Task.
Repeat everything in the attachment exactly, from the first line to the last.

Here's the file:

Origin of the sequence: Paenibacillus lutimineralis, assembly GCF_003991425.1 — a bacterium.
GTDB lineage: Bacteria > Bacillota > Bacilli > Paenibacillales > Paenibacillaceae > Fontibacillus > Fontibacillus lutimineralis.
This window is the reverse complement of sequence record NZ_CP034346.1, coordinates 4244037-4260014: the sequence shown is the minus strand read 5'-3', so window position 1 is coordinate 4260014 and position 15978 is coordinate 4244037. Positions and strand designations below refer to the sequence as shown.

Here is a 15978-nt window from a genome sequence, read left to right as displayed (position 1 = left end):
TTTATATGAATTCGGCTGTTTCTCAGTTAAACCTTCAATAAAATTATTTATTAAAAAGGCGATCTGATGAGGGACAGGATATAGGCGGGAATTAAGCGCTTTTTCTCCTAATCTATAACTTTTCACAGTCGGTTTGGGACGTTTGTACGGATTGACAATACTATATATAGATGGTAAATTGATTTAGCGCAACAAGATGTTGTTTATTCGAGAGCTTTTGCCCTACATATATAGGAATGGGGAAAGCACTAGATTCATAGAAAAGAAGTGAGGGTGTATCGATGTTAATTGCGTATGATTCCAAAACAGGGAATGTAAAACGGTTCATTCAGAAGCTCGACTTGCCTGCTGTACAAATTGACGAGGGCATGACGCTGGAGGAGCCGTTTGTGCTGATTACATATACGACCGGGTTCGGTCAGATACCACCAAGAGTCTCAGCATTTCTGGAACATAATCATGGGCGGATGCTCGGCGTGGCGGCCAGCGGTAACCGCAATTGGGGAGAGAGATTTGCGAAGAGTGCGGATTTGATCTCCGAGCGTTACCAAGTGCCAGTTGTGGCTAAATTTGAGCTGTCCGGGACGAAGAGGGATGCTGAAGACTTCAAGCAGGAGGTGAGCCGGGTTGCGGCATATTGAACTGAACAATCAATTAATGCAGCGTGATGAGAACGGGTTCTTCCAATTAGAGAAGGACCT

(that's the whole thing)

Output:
Origin of the sequence: Paenibacillus lutimineralis, assembly GCF_003991425.1 — a bacterium.
GTDB lineage: Bacteria > Bacillota > Bacilli > Paenibacillales > Paenibacillaceae > Fontibacillus > Fontibacillus lutimineralis.
This window is the reverse complement of sequence record NZ_CP034346.1, coordinates 4244037-4260014: the sequence shown is the minus strand read 5'-3', so window position 1 is coordinate 4260014 and position 15978 is coordinate 4244037. Positions and strand designations below refer to the sequence as shown.

Here is a 15978-nt window from a genome sequence, read left to right as displayed (position 1 = left end):
TTTATATGAATTCGGCTGTTTCTCAGTTAAACCTTCAATAAAATTATTTATTAAAAAGGCGATCTGATGAGGGACAGGATATAGGCGGGAATTAAGCGCTTTTTCTCCTAATCTATAACTTTTCACAGTCGGTTTGGGACGTTTGTACGGATTGACAATACTATATATAGATGGTAAATTGATTTAGCGCAACAAGATGTTGTTTATTCGAGAGCTTTTGCCCTACATATATAGGAATGGGGAAAGCACTAGATTCATAGAAAAGAAGTGAGGGTGTATCGATGTTAATTGCGTATGATTCCAAAACAGGGAATGTAAAACGGTTCATTCAGAAGCTCGACTTGCCTGCTGTACAAATTGACGAGGGCATGACGCTGGAGGAGCCGTTTGTGCTGATTACATATACGACCGGGTTCGGTCAGATACCACCAAGAGTCTCAGCATTTCTGGAACATAATCATGGGCGGATGCTCGGCGTGGCGGCCAGCGGTAACCGCAATTGGGGAGAGAGATTTGCGAAGAGTGCGGATTTGATCTCCGAGCGTTACCAAGTGCCAGTTGTGGCTAAATTTGAGCTGTCCGGGACGAAGAGGGATGCTGAAGACTTCAAGCAGGAGGTGAGCCGGGTTGCGGCATATTGAACTGAACAATCAATTAATGCAGCGTGATGAGAACGGGTTCTTCCAATTAGAGAAGGACCT